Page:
Even if China wins the race to develop a vaccine, its producers are unlikely to compete in U.S., European, or Japanese markets. Chinese vaccine makers have struggled to clear the regulatory hurdles required to sell to developed Western markets. And in part because of the coronavirus pandemic, many developed Western countries are trying to “re-shore” production of medical supplies from China. Most have already signed enormous procurement deals with the major Western vaccine makers Moderna, Pfizer, and AstraZeneca. For a high-income country, the price of vaccinating every citizen is tiny compared with the cost of another lockdown. (Moderna estimates that its vaccine will cost between $64 and $74 per person, including the required booster shot.)
But in the vast emerging markets of Asia, Africa, the Middle East, and Latin America, where more than half the global population lives and many governments can barely afford vaccines, Chinese producers are poised to dominate. Chinese vaccines are in phase three clinical trials in 18 countries, including Argentina, Bahrain, Bangladesh, Brazil, Egypt, Indonesia, Morocco, Pakistan, Peru, Russia, Saudi Arabia, Turkey, and the United Arab Emirates. That is an enormous potential market, even if Beijing ultimately subsidizes most of the vaccine sticker price.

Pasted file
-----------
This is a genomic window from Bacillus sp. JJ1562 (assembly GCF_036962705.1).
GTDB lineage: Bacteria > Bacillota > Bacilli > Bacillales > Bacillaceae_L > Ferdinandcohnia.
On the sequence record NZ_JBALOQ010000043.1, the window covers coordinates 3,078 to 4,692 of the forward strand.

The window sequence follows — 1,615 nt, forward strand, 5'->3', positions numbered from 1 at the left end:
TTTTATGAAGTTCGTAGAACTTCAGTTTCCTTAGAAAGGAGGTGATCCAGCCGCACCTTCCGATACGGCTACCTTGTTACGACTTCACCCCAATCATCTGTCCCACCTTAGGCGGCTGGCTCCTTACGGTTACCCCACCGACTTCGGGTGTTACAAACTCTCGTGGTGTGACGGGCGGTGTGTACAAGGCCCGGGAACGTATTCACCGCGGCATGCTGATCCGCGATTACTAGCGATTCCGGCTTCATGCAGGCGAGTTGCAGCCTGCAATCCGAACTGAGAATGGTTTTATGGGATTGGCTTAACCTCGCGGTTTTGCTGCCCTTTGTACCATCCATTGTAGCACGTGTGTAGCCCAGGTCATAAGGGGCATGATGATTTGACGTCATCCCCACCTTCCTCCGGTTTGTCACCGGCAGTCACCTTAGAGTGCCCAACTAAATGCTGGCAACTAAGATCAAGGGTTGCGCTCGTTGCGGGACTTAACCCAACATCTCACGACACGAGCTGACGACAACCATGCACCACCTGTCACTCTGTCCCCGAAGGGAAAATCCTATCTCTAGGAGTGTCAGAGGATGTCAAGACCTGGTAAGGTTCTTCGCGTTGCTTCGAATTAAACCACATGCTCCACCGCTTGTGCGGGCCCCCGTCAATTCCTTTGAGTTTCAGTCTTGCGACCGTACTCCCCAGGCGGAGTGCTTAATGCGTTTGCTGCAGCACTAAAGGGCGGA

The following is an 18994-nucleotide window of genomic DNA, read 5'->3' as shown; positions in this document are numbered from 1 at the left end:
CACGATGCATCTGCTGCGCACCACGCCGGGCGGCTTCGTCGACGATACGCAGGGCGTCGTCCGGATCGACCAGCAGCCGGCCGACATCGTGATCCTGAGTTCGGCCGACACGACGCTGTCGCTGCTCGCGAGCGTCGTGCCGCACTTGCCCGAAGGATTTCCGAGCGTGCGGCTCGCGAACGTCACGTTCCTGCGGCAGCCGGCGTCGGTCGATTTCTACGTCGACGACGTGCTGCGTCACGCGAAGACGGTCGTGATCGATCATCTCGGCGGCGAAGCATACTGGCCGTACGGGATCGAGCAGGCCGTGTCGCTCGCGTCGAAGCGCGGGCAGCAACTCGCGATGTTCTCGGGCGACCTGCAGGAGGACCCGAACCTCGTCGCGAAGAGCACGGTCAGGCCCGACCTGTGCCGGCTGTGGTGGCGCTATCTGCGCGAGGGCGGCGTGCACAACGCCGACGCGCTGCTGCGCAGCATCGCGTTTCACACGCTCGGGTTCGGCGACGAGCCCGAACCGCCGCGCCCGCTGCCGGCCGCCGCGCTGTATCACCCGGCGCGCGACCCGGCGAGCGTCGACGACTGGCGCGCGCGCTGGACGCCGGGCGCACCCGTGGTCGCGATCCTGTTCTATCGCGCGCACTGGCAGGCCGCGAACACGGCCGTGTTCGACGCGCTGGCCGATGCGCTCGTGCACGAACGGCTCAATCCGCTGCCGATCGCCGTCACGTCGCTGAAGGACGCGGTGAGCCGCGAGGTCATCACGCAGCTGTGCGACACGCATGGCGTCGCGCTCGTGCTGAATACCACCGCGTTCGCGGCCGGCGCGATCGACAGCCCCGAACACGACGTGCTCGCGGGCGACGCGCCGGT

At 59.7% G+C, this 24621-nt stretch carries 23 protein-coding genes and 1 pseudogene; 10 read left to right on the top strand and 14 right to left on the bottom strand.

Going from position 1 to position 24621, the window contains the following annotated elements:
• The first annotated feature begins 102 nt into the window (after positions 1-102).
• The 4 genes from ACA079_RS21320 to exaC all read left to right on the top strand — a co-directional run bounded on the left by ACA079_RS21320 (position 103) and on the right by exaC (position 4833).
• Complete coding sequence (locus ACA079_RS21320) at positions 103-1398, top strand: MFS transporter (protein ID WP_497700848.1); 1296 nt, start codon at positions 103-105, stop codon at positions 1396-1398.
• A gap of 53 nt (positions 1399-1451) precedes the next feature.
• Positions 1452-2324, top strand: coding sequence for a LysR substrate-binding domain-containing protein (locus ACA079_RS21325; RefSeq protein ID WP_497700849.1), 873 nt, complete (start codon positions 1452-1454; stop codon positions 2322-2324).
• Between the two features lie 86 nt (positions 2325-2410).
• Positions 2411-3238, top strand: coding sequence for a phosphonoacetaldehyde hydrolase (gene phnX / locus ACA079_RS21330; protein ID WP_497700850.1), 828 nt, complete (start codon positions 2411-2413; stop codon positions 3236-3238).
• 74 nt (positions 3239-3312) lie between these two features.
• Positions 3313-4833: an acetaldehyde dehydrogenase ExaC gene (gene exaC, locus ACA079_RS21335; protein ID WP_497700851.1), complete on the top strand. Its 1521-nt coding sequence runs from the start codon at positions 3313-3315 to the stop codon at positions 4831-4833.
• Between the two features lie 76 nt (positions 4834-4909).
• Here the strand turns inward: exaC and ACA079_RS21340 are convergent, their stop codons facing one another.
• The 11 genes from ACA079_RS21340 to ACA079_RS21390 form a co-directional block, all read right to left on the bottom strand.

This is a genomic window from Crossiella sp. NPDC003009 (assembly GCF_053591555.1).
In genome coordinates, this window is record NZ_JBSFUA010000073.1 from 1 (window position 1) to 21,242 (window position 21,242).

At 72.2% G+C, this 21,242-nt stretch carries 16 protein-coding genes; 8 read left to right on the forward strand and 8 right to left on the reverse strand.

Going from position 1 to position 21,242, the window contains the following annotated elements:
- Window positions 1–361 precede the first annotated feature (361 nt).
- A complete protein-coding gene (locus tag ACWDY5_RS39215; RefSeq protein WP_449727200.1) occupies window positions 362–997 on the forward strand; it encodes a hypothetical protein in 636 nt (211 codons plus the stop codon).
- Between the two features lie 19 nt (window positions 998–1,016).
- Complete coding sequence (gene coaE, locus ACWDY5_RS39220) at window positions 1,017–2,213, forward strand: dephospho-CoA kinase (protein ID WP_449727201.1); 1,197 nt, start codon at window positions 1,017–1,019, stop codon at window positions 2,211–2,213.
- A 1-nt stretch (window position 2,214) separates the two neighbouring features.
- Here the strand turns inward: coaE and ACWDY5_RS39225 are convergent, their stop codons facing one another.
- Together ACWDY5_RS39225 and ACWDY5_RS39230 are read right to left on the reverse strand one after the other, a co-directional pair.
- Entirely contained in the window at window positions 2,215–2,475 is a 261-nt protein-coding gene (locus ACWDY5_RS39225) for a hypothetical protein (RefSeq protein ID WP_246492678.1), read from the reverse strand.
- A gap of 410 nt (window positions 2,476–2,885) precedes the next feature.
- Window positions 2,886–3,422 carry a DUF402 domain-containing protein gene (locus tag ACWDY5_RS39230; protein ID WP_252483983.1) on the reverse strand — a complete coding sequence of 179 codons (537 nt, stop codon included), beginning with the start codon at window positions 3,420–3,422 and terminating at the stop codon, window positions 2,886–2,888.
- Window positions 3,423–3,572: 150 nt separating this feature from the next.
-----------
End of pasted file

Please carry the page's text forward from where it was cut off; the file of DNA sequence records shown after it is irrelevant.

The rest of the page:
Indeed, Beijing’s vaccine distribution strategy is likely to rely heavily on subsidies. Chinese President Xi Jinping first alluded to this strategy in May, when he promised that any Chinese vaccine for COVID-19 would be a “global public good.” True to his word, Xi has promised $1 billion in loans to Latin American and Caribbean countries to pay for access to Chinese vaccines. Last month, Mexico signed a deal with CanSino, another Chinese vaccine maker with a candidate in phase three trials, to buy 70 million doses with a promised Chinese loan. China plans to begin exporting these doses even before it has vaccinated all of its own people, a gesture that is sure to generate additional goodwill.